In less than two decades, the global tourism industry has overtaken the construction industry as one of the bigger polluters, accounting for up to 8% of global greenhouse gas emissions. Consequently, research into the causal link between emissions and the tourism industry have increased significantly focusing extensively on top earners from the industry. However, few studies have thoroughly assessed this relationship for small island economies dependent on tourism. Hence, this paper aims to investigate the causal relationship between CO2 emissions, real GDP per capita, and the tourism industry. The long-run relationship is investigated using Pooled Mean Group ARDL Model. Prior to this, we conduct the Pedroni and Kao cointegration tests, the ADF-Fisher and Im, Perasan Shin unit root tests. We also examine causality using the Dumitrescu and Hurlin (2012) Panel causality tests. Our study seeks to contribute to the energy-growth-tourism debate as well as the feedback mechanism among the variables.

 


If this research has inspired you and you’d like to explore applying for a research degree please visit the postgraduate research web pages or contact our dedicated admissions team.

PGR Poster Showcase

Over the next few months we were due to showcase postgraduate research posters from The 11th Annual Postgraduate Research Conference in the Lees Gallery on Talbot Campus however, due to the lockdown we can no longer highlight the incredible research our students are undertaking in this way.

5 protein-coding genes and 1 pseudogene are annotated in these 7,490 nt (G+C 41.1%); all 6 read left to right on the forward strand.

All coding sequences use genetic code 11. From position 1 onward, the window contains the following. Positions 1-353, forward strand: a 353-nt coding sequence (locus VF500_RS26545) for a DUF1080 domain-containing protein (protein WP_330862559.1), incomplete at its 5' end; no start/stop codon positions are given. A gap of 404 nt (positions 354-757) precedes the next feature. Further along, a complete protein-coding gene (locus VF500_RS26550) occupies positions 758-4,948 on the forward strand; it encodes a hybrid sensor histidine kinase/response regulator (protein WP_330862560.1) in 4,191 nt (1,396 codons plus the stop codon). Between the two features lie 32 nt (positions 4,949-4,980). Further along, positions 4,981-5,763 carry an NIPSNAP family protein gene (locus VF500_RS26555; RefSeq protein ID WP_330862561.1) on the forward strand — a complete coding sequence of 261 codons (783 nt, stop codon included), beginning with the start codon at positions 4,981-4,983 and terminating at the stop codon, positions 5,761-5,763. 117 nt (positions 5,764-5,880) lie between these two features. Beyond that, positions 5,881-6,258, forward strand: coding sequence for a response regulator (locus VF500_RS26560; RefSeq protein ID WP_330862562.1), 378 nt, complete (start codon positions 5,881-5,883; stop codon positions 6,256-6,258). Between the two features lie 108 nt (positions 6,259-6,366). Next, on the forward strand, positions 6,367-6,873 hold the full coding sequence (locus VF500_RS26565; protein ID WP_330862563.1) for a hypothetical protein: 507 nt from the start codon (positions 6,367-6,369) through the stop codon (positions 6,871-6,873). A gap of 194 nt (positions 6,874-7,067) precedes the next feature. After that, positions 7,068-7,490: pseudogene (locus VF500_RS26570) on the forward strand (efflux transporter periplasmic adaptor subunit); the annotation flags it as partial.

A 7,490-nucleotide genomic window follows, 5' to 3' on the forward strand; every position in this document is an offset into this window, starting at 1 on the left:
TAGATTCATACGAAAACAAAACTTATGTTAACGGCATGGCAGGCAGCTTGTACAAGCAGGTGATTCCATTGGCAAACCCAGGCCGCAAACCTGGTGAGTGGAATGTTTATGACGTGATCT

So, like many other activities across the University, we are taking it virtual. Look out over the coming weeks for a showcase of posters from PGRs across all four Faculties.

I will be sharing on Twitter (@NatStewartBU), Facebook (@BUDoctoralCollege) & on here.

PGRs Library & Learning Support

Message from Tim Calvert (Doctoral College Librarian Contact & Faculty of Health & Social Sciences Librarian)

——————————–

I hope you are finding everything you need from the library, and know where to go for any extra support or guidance in your research. We just wanted to draw your attention to some of the help offered to researchers, and let you know who to get in touch with if you have any questions – we’re always happy to help, especially if it saves you time and energy later on when you want to submit your thesis and move on to the next thing.

  • Copyright: This can be an issue for students writing a thesis which is going to be published on the university’s repository (BURO), especially if you are using any images from journal articles, books, websites etc. If you are using images you may need permission to use them if they are not made available on a Creative Commons licence, as theses are published online. You can read the library’s guidance here, or book a session with your specific Faculty Library team (see contact details below).
  • Referencing: It’s important to deal with any issues here before you come to submitting your work to the library so that you don’t experience any delays. Using EndNote can speed things up for you (check out our guide here), but the references it produces do still need to be checked, and it can produce incorrect references.
  • Researcher Guides: We have guides to help you with the research process. The Guide for Postgraduate Researchers has lots of useful information and is a good starting point for many queries.